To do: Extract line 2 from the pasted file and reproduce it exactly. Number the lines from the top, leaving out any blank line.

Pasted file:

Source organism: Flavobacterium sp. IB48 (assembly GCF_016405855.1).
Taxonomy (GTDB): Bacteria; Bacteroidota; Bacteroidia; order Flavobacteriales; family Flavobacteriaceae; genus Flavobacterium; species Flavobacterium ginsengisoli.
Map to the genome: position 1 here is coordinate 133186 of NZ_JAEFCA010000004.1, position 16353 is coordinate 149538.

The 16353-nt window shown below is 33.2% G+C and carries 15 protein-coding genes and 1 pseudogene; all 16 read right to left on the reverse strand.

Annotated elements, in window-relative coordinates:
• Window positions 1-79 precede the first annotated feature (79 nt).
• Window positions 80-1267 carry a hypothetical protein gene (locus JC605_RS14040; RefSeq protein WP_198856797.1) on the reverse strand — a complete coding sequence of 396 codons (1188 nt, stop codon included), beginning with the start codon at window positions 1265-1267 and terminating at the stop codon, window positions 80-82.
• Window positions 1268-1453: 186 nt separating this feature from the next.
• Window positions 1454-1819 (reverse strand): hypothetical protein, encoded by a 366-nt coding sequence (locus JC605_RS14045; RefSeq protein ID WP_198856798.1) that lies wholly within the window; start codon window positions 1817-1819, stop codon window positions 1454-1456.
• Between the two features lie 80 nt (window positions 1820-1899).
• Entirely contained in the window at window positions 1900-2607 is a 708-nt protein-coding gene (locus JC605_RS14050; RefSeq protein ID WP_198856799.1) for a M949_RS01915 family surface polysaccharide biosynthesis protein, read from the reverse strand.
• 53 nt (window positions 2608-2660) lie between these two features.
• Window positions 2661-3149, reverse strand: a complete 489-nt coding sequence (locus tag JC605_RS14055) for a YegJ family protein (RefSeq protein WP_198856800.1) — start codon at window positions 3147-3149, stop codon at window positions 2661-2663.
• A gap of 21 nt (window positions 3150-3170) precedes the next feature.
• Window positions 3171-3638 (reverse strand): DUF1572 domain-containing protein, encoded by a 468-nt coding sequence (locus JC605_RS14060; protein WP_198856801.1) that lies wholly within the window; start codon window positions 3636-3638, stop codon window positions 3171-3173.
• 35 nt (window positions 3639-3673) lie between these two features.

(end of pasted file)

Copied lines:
Taxonomy (GTDB): Bacteria; Bacteroidota; Bacteroidia; order Flavobacteriales; family Flavobacteriaceae; genus Flavobacterium; species Flavobacterium ginsengisoli.